Problems with AI
OverviewTeaching: 0 min
Exercises: 0 minQuestions
What are the common pitfalls with using machine learning?Objectives
Recognise the shortcomings and common problems with machine learning
Problems with AI
When the Machine Learns Something Unexpected
The neural network used to distinguish wolves and huskies seen below got 8/10 of the following correct. The two mistakes are on the bottom row, the 2nd and 4th from the left.
*Besse, Philippe & Castets-Renard, Céline & Garivier, Aurélien & Loubes, Jean-Michel. (2018). Can Everyday AI be Ethical? Machine Learning Algorithm Fairness (english version). 10.13140/RG.2.2.22973.31207. *
We can’t easily see the neural network layers that explain how the model is distinguishing between wolves and huskies. However, for image data we can use a pixel attribution method to highlight the pixels that were relevant for a certain image classification by a neural network. Here is another example of a husky falsely classified as a wolf by the neural network.
We can see the neural network is not using any of the pixels related to the canine, but instead looking at the background for the presence of snow in order to classify it as a wolf.
In the same way, the model may instead use unexpected and inappropriate signals in the data to provide an answer. A real life example of this happened with a recent machine learning model used to distinguish cases of covid that were clinically severe versus moderate from x-rays, In the training data, the covid patients who were most severe were lying down during their chest x-rays, and so the model learnt to distinguish x-rays of people lying down.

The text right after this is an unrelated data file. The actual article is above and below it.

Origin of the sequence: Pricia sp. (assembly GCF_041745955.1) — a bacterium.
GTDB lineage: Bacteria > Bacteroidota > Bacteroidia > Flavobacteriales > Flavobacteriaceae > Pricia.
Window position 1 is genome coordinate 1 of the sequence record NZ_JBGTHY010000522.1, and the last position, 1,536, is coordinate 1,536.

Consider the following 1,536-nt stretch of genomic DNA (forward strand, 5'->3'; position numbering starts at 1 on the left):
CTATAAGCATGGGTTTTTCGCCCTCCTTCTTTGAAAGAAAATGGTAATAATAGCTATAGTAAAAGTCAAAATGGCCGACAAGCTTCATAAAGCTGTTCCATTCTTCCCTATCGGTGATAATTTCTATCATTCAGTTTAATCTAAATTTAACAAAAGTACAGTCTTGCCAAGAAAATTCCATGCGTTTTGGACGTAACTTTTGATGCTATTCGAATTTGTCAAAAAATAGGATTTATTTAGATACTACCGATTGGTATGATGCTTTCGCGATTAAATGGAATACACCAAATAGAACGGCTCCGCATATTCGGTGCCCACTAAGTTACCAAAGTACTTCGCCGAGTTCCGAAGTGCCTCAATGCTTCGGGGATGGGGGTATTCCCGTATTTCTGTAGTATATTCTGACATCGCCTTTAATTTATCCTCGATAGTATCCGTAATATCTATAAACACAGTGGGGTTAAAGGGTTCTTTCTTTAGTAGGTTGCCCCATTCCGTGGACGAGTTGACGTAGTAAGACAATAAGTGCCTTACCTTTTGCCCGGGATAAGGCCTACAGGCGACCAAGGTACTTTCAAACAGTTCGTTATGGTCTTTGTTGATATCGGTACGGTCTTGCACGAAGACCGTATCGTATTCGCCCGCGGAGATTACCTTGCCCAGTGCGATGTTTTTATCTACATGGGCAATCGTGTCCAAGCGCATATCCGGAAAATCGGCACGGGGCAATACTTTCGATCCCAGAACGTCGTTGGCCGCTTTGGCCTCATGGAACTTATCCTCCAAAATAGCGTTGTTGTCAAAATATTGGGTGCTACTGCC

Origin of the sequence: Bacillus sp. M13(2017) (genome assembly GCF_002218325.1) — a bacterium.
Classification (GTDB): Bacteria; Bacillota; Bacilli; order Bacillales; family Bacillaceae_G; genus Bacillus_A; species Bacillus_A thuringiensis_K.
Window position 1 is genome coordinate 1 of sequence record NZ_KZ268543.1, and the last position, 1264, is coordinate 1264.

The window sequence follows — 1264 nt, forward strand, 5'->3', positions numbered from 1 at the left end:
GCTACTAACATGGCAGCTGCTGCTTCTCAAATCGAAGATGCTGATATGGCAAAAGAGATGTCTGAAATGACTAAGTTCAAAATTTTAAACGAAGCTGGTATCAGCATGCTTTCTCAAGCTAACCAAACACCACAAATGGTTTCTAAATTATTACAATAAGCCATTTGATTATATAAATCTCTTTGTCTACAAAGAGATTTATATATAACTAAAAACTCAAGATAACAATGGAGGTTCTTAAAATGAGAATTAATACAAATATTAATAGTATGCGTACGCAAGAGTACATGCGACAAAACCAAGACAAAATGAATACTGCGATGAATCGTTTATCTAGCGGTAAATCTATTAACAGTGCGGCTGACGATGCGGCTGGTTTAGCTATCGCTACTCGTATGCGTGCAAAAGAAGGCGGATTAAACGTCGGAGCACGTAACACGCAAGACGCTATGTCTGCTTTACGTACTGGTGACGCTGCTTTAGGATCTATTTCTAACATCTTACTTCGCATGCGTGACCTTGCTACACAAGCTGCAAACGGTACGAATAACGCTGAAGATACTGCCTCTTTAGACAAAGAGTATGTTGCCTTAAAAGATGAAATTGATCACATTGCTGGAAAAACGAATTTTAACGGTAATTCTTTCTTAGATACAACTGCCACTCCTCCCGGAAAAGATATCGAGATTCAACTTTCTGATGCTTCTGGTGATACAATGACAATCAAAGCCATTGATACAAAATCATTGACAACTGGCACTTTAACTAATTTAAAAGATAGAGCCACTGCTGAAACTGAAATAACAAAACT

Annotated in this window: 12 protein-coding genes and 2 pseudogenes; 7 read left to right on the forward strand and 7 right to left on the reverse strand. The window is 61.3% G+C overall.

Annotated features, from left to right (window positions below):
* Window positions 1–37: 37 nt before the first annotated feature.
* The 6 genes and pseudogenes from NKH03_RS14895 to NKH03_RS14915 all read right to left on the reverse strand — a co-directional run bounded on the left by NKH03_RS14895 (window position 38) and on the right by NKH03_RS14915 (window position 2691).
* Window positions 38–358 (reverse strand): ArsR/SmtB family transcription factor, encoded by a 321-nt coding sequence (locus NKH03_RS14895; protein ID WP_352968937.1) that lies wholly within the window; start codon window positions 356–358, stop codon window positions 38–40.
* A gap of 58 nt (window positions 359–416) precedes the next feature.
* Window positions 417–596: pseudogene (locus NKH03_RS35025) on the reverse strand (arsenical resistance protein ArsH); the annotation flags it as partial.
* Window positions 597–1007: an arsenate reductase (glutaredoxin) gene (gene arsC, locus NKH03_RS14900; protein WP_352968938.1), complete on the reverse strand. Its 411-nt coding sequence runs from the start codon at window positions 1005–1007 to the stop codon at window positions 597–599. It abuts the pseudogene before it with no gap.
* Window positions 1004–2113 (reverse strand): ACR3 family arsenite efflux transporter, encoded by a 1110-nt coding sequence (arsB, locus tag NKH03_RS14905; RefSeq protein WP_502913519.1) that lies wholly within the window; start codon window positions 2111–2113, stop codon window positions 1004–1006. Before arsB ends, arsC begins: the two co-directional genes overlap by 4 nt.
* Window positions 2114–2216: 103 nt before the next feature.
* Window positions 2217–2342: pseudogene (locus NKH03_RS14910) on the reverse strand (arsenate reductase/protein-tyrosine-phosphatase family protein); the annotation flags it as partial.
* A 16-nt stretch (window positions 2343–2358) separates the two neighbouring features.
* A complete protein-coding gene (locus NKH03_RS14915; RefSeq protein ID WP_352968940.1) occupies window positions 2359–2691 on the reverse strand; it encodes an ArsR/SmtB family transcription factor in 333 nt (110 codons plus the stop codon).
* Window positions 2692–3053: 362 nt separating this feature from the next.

Biased Data Leads to Biased Algorithms
Machine learning bias, also sometimes called algorithm bias or AI bias, is a phenomenon that occurs when an algorithm produces results that are systemically prejudiced due to erroneous assumptions in the machine learning process.
Where Does the Data Come From?
Data is not a natural resource, but the product of human decisions. Whether we are conscious of it or not, there is always a human-in-the-loop when we speak about data creation. Data creation can be, for instance, collecting information or the tracking of historical information, organising information in specific categories, measuring and storing information as data on digital infrastructure.
When we find a data collection enriched with metadata information or specific labels, we always need to remember that someone has either directly provided those labels or those have been automatically assigned by a tool trained on other manual labels.
To give a specific example, the famous ImageNet dataset, central component for the development of many well known image recognition pipelines in the last ten years, relies on two pillars: - a taxonomy developed since 1985 as part of the lexical database WordNet, which provides a top-down hierarchical structure of concepts (“chair” is under Artifact->furnishing->furniture->seat->chair) - an enormous amount of cheap workforce provided by Amazon Mechanical Turk. ImageNet is not an abstract resource, but the result of a gigantic effort and the specific representation of the World of 1) the people who have designed WordNet, 2) the researchers who have decided which WordNet categories are included and which are not in ImageNet and 3) the many, many annotators who have selected which images associate to concepts like “brother”, “boss”, “debtor”, “cry baby”, “drug-addict” and “call girl”, all included both in WordNet and ImageNet (at least until 2019).